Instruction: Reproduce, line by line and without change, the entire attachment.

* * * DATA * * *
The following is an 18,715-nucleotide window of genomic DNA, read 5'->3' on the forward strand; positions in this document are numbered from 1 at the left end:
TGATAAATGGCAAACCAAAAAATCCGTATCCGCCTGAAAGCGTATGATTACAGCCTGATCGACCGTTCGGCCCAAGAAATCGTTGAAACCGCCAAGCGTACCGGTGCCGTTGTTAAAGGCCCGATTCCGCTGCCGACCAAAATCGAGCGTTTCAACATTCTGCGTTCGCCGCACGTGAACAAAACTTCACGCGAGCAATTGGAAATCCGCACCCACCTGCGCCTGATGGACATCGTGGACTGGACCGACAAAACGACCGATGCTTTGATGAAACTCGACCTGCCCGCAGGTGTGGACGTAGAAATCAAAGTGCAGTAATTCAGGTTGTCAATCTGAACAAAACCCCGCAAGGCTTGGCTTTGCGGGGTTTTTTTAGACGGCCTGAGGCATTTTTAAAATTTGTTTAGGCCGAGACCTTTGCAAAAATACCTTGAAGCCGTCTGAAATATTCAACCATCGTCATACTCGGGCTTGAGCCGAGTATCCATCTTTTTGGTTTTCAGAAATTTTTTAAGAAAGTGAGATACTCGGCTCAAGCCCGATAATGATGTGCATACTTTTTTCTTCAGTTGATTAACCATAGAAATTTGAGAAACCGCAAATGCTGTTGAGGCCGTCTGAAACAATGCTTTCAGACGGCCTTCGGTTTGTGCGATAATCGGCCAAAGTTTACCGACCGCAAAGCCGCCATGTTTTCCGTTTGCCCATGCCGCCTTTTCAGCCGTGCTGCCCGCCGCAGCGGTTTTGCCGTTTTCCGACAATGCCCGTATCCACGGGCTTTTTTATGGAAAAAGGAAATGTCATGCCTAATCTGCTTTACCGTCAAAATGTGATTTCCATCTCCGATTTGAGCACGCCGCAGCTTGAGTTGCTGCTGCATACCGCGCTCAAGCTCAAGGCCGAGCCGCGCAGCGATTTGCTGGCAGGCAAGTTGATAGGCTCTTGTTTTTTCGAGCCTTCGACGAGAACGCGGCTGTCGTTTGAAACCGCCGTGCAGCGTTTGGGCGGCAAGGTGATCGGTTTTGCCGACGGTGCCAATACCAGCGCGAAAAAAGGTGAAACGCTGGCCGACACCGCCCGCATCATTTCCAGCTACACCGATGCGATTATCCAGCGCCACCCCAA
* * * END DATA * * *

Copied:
The following is an 18,715-nucleotide window of genomic DNA, read 5'->3' on the forward strand; positions in this document are numbered from 1 at the left end:
TGATAAATGGCAAACCAAAAAATCCGTATCCGCCTGAAAGCGTATGATTACAGCCTGATCGACCGTTCGGCCCAAGAAATCGTTGAAACCGCCAAGCGTACCGGTGCCGTTGTTAAAGGCCCGATTCCGCTGCCGACCAAAATCGAGCGTTTCAACATTCTGCGTTCGCCGCACGTGAACAAAACTTCACGCGAGCAATTGGAAATCCGCACCCACCTGCGCCTGATGGACATCGTGGACTGGACCGACAAAACGACCGATGCTTTGATGAAACTCGACCTGCCCGCAGGTGTGGACGTAGAAATCAAAGTGCAGTAATTCAGGTTGTCAATCTGAACAAAACCCCGCAAGGCTTGGCTTTGCGGGGTTTTTTTAGACGGCCTGAGGCATTTTTAAAATTTGTTTAGGCCGAGACCTTTGCAAAAATACCTTGAAGCCGTCTGAAATATTCAACCATCGTCATACTCGGGCTTGAGCCGAGTATCCATCTTTTTGGTTTTCAGAAATTTTTTAAGAAAGTGAGATACTCGGCTCAAGCCCGATAATGATGTGCATACTTTTTTCTTCAGTTGATTAACCATAGAAATTTGAGAAACCGCAAATGCTGTTGAGGCCGTCTGAAACAATGCTTTCAGACGGCCTTCGGTTTGTGCGATAATCGGCCAAAGTTTACCGACCGCAAAGCCGCCATGTTTTCCGTTTGCCCATGCCGCCTTTTCAGCCGTGCTGCCCGCCGCAGCGGTTTTGCCGTTTTCCGACAATGCCCGTATCCACGGGCTTTTTTATGGAAAAAGGAAATGTCATGCCTAATCTGCTTTACCGTCAAAATGTGATTTCCATCTCCGATTTGAGCACGCCGCAGCTTGAGTTGCTGCTGCATACCGCGCTCAAGCTCAAGGCCGAGCCGCGCAGCGATTTGCTGGCAGGCAAGTTGATAGGCTCTTGTTTTTTCGAGCCTTCGACGAGAACGCGGCTGTCGTTTGAAACCGCCGTGCAGCGTTTGGGCGGCAAGGTGATCGGTTTTGCCGACGGTGCCAATACCAGCGCGAAAAAAGGTGAAACGCTGGCCGACACCGCCCGCATCATTTCCAGCTACACCGATGCGATTATCCAGCGCCACCCCAA